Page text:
Common Sense Media acknowledges that it will appeal to some: “Fans of dystopian thrillers will enjoy this series. Sensitive or younger viewers should avoid this one.”


Of course teenagers are famously drawn to dystopian fiction, which often seems to resonate with their experience of their lives as a high-stakes competition. Almost 10 years ago, The Hunger Games was also a huge hit. But The Hunger Games was based on a young adult novel, intended to be consumed by teenagers. Yes, competitors were killed in those games, too. The Hunger Games was far less violent and had positive role models — including the teenage heroine Katniss Everdeen — and positive messages.

If teenagers are going to watch Squid Game, it makes sense to watch with them, to understand what they’re seeing and reflect on the content. But whether or not you do that, Dr. Anderson recommends talking to them about it, as you would any disturbing content. He suggests focusing on how it makes them feel.

In part the purpose would be to identify kids who are having recurring, unwanted thoughts about things they saw in the show, or images that have stayed with them. Those kind of things can become triggers for anxiety and are a good sign that kids should stop watching because the show isn’t healthy for them.

But the broader purpose is to prompt teenagers to think about how the show makes them feel, and to make good choices about what they watch. If Squid Game is thrilling to watch but leaves them feeling drained and down, they might want to choose instead things that leave them feeling better

Dr. Anderson notes that when they watch can be a relevant issue. “Watching a disturbing and suspenseful show like Squid Game at night can interfere with sleep, and that in turn can mess up your performance on that science test or in that soccer game the next day.”

He also notes that teenagers tend to make better decisions about screens and content during the day. They’re more likely to reflect on whether something is healthy to watch. They’re also more likely to be pulled away by other responsibilities or get called to dinner, so the spell is broken. We all tend to be less inhibited late at night, when we are tired and alone, he notes, which makes us vulnerable to bingeing rather than sleeping.

If your kid wants to watch a show famous for its “mature” content, encouraging them to make mature decisions about when to watch it is appropriate.

And, as always, do your best to model this advice, too — and tailor your watching habits with an eye to the message you want to send.

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How to Practice Gratitude & Improve Your Family’s Mental Health

By: Datta Munshi MD, FAAP

As the COVID-19 pandemic drags on, its effects on our everyday lives feel never-ending. As parents, we want to provide our children with a sense of consistency and normalcy in the middle of a time filled with uncertainty, fear, and change—not an easy task to accomplish.

We are all grappling with the ever-changing rules and demands placed on us by our "new normal" life at home, school, and work. It is mentally and physically exhausting work that often has no tangible reward. We may not be able to change this reality at the moment. However, we can focus our energies on "controlling what we can control" and practicing gratitude for the events—no matter how small—that enrich our days.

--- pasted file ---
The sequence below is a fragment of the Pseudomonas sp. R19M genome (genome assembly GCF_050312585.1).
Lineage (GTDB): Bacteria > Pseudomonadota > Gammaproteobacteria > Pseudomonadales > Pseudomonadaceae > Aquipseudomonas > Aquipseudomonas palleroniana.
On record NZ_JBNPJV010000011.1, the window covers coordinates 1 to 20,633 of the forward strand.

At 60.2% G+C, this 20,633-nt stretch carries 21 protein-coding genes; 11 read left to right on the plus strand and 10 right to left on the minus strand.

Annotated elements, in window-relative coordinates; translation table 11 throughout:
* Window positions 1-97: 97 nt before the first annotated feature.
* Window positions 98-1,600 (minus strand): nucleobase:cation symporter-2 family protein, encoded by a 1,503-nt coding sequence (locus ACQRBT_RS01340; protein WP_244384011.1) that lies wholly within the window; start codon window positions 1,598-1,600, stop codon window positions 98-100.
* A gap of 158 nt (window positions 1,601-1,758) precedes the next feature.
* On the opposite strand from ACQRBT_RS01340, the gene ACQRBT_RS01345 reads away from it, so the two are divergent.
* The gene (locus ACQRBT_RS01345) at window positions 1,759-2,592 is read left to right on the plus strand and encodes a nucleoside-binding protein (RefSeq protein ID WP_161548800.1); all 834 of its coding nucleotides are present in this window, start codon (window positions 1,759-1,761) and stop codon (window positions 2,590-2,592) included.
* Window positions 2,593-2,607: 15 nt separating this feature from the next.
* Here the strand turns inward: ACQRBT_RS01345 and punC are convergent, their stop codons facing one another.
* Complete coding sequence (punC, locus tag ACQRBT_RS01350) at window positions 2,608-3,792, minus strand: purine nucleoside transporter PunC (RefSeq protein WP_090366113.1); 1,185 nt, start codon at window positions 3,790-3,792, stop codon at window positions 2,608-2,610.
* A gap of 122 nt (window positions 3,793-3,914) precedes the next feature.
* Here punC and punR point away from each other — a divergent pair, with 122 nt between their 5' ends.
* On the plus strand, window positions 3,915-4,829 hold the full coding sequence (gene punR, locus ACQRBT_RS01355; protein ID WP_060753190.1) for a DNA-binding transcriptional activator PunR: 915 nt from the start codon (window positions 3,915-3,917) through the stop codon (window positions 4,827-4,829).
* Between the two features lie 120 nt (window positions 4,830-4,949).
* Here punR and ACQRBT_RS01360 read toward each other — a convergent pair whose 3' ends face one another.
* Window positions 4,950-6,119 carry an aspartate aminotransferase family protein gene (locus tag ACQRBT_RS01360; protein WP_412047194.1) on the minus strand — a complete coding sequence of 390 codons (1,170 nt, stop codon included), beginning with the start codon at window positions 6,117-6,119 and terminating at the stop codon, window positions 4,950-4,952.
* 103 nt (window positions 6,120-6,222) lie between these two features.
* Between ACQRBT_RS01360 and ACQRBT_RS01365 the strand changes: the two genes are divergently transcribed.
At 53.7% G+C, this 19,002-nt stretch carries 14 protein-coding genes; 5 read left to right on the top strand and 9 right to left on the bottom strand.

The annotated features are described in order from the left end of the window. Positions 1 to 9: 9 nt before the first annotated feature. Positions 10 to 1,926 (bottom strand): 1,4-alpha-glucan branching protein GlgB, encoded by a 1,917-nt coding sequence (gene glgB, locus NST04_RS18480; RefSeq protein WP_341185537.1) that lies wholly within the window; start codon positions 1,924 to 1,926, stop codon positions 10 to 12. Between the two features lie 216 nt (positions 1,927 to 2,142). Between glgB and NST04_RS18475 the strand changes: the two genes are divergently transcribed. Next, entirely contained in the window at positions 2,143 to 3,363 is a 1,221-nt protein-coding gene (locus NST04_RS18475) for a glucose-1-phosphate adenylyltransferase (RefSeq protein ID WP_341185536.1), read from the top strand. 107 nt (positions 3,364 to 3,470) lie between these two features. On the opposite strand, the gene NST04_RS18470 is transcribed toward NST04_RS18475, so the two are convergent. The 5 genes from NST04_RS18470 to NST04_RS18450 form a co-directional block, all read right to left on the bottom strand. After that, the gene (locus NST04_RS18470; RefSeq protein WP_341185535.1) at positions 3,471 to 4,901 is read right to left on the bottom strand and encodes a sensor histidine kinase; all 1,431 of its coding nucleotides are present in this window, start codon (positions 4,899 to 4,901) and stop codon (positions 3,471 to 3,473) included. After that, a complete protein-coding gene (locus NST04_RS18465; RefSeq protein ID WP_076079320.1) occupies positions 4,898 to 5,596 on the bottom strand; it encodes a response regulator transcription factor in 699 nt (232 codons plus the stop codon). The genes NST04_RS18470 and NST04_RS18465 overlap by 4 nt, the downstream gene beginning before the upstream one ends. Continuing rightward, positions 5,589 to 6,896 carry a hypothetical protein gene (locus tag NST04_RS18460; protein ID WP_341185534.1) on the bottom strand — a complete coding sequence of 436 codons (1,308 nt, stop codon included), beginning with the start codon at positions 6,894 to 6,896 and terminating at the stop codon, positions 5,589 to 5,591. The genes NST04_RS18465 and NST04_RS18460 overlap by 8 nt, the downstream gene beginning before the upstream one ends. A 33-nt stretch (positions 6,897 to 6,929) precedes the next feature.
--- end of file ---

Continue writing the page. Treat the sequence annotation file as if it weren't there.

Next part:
The habit of gratitude can help us get off the treadmill of everyday life and acknowledge the small victories that we all have every single day.

Reasons to be thankful: the health benefits

A growing number of studies have looked at the impact of gratitude on our overall health. The results show benefits to both our physical and emotional health. A recent study highlights the direct relationship between gratitude and happiness among young children.

Luckily, gratitude can be added to our daily routines without increasing our "to-do" and "to-learn" lists.

Beyond thanks: 5 ways to nurture gratitude in children

Teaching polite manners, such as saying "thank you," isn't the only way to promote gratitude in children. Here are some tips to help build a habit of gratitude in your children.

  1. Focus on what went "right" each day. Take a couple of minutes at bedtime to write down or talk about at least one thing, no matter how small, or one part of the day that you and your family are grateful for. Studies have shown that gratitude improves sleep quality and decreases symptoms like unexplained aches and pains. By focusing on the positive parts of the day, gratitude helps set us up for a positive outlook for the day to come.

  1. Don't save conversations about gratitude for Thanksgiving. Whether driving back home or enjoying a family game night, talking about the people you are grateful for in your life—and why—can go a long way. Think about positive traits in others that make us feel grounded, loved, and give us a sense of security. Reminding ourselves of those high-quality relationships can help us manage anxious and sad thoughts more effectively.

  2. Promote sincere verbal or written expressions of thankfulness. Creating a habit of thankful expression helps to increase self-esteem, mental strength, and positive social behaviors—such as helping, sharing, and volunteering. All of these are vital to strengthening our resiliency, a trait that we all need right now.